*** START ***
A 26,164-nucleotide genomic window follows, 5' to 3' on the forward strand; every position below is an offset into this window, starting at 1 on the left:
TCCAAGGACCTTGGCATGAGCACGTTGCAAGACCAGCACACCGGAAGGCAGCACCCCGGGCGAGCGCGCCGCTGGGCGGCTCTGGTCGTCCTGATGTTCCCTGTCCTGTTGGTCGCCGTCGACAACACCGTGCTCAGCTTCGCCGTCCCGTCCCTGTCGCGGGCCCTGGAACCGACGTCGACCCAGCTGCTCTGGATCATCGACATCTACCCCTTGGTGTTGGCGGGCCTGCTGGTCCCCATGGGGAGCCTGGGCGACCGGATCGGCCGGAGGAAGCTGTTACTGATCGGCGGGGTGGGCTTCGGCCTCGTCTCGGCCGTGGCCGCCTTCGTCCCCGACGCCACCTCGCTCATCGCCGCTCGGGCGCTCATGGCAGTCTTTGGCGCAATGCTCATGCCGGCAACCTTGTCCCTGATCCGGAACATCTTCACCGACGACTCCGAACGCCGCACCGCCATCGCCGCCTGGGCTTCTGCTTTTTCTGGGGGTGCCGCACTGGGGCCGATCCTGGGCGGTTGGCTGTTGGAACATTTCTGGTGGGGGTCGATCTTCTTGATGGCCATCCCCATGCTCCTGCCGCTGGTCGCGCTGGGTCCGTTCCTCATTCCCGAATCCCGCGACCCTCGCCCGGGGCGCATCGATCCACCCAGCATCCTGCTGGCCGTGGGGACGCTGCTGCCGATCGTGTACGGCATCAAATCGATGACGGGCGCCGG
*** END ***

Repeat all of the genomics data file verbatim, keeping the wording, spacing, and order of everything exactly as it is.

A 26,164-nucleotide genomic window follows, 5' to 3' on the forward strand; every position below is an offset into this window, starting at 1 on the left:
TCCAAGGACCTTGGCATGAGCACGTTGCAAGACCAGCACACCGGAAGGCAGCACCCCGGGCGAGCGCGCCGCTGGGCGGCTCTGGTCGTCCTGATGTTCCCTGTCCTGTTGGTCGCCGTCGACAACACCGTGCTCAGCTTCGCCGTCCCGTCCCTGTCGCGGGCCCTGGAACCGACGTCGACCCAGCTGCTCTGGATCATCGACATCTACCCCTTGGTGTTGGCGGGCCTGCTGGTCCCCATGGGGAGCCTGGGCGACCGGATCGGCCGGAGGAAGCTGTTACTGATCGGCGGGGTGGGCTTCGGCCTCGTCTCGGCCGTGGCCGCCTTCGTCCCCGACGCCACCTCGCTCATCGCCGCTCGGGCGCTCATGGCAGTCTTTGGCGCAATGCTCATGCCGGCAACCTTGTCCCTGATCCGGAACATCTTCACCGACGACTCCGAACGCCGCACCGCCATCGCCGCCTGGGCTTCTGCTTTTTCTGGGGGTGCCGCACTGGGGCCGATCCTGGGCGGTTGGCTGTTGGAACATTTCTGGTGGGGGTCGATCTTCTTGATGGCCATCCCCATGCTCCTGCCGCTGGTCGCGCTGGGTCCGTTCCTCATTCCCGAATCCCGCGACCCTCGCCCGGGGCGCATCGATCCACCCAGCATCCTGCTGGCCGTGGGGACGCTGCTGCCGATCGTGTACGGCATCAAATCGATGACGGGCGCCGG